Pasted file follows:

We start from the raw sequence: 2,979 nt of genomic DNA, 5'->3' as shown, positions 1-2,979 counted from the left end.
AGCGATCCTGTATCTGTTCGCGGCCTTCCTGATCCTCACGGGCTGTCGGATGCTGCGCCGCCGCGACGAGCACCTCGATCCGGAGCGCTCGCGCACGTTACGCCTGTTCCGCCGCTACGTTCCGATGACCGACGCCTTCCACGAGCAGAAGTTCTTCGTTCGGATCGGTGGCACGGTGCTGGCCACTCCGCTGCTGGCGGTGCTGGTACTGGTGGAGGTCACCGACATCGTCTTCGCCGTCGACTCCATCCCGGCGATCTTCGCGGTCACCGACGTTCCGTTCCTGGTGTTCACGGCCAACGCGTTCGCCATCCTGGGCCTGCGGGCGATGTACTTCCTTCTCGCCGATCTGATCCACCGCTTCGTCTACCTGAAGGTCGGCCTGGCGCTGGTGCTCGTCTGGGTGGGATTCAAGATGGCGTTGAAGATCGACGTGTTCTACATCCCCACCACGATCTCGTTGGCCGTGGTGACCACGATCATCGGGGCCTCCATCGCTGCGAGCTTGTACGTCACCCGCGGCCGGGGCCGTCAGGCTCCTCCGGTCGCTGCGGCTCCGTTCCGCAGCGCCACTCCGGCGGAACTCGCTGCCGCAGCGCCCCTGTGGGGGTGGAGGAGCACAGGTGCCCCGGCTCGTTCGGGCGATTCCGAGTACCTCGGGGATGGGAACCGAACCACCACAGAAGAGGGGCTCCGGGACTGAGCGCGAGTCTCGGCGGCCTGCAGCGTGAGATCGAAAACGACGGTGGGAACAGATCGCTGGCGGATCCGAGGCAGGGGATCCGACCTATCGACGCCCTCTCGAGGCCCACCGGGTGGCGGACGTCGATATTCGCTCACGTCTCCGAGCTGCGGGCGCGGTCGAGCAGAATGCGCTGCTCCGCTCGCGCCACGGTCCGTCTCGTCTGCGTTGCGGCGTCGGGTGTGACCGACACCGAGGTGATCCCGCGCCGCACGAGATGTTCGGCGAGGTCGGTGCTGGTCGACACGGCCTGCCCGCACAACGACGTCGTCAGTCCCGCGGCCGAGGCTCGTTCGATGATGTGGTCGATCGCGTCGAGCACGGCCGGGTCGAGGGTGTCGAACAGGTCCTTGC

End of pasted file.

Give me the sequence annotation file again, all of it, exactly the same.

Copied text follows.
We start from the raw sequence: 2,979 nt of genomic DNA, 5'->3' as shown, positions 1-2,979 counted from the left end.
AGCGATCCTGTATCTGTTCGCGGCCTTCCTGATCCTCACGGGCTGTCGGATGCTGCGCCGCCGCGACGAGCACCTCGATCCGGAGCGCTCGCGCACGTTACGCCTGTTCCGCCGCTACGTTCCGATGACCGACGCCTTCCACGAGCAGAAGTTCTTCGTTCGGATCGGTGGCACGGTGCTGGCCACTCCGCTGCTGGCGGTGCTGGTACTGGTGGAGGTCACCGACATCGTCTTCGCCGTCGACTCCATCCCGGCGATCTTCGCGGTCACCGACGTTCCGTTCCTGGTGTTCACGGCCAACGCGTTCGCCATCCTGGGCCTGCGGGCGATGTACTTCCTTCTCGCCGATCTGATCCACCGCTTCGTCTACCTGAAGGTCGGCCTGGCGCTGGTGCTCGTCTGGGTGGGATTCAAGATGGCGTTGAAGATCGACGTGTTCTACATCCCCACCACGATCTCGTTGGCCGTGGTGACCACGATCATCGGGGCCTCCATCGCTGCGAGCTTGTACGTCACCCGCGGCCGGGGCCGTCAGGCTCCTCCGGTCGCTGCGGCTCCGTTCCGCAGCGCCACTCCGGCGGAACTCGCTGCCGCAGCGCCCCTGTGGGGGTGGAGGAGCACAGGTGCCCCGGCTCGTTCGGGCGATTCCGAGTACCTCGGGGATGGGAACCGAACCACCACAGAAGAGGGGCTCCGGGACTGAGCGCGAGTCTCGGCGGCCTGCAGCGTGAGATCGAAAACGACGGTGGGAACAGATCGCTGGCGGATCCGAGGCAGGGGATCCGACCTATCGACGCCCTCTCGAGGCCCACCGGGTGGCGGACGTCGATATTCGCTCACGTCTCCGAGCTGCGGGCGCGGTCGAGCAGAATGCGCTGCTCCGCTCGCGCCACGGTCCGTCTCGTCTGCGTTGCGGCGTCGGGTGTGACCGACACCGAGGTGATCCCGCGCCGCACGAGATGTTCGGCGAGGTCGGTGCTGGTCGACACGGCCTGCCCGCACAACGACGTCGTCAGTCCCGCGGCCGAGGCTCGTTCGATGATGTGGTCGATCGCGTCGAGCACGGCCGGGTCGAGGGTGTCGAACAGGTCCTTGC